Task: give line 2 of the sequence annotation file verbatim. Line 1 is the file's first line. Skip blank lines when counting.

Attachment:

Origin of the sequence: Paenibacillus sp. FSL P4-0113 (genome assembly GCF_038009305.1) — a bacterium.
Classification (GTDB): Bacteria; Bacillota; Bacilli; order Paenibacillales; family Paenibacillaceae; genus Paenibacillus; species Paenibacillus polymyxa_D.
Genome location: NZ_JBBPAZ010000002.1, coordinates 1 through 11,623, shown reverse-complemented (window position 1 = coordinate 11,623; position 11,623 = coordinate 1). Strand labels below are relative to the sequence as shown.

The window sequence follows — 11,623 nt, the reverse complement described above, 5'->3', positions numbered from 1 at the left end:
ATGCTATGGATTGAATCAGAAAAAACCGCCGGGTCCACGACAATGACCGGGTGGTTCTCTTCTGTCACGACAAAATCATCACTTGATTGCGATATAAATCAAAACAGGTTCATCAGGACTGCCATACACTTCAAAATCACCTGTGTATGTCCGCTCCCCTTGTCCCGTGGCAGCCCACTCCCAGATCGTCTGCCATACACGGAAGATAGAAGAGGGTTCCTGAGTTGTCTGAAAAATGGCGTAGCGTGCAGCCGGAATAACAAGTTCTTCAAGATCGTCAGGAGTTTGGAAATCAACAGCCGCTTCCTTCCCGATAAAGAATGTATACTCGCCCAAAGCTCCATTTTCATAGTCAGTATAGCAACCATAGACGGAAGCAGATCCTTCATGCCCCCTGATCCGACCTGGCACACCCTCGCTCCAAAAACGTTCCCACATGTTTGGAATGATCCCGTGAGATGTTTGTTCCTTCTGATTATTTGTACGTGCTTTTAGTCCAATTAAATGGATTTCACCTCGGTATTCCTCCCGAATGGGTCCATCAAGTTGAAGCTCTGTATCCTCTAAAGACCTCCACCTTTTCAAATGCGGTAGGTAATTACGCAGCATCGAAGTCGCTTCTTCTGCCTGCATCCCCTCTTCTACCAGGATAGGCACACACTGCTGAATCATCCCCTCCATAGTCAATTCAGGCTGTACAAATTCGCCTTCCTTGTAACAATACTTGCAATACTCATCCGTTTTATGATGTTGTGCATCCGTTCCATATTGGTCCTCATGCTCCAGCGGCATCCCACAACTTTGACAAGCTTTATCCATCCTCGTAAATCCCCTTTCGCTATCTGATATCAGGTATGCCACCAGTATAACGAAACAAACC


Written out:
Classification (GTDB): Bacteria; Bacillota; Bacilli; order Paenibacillales; family Paenibacillaceae; genus Paenibacillus; species Paenibacillus polymyxa_D.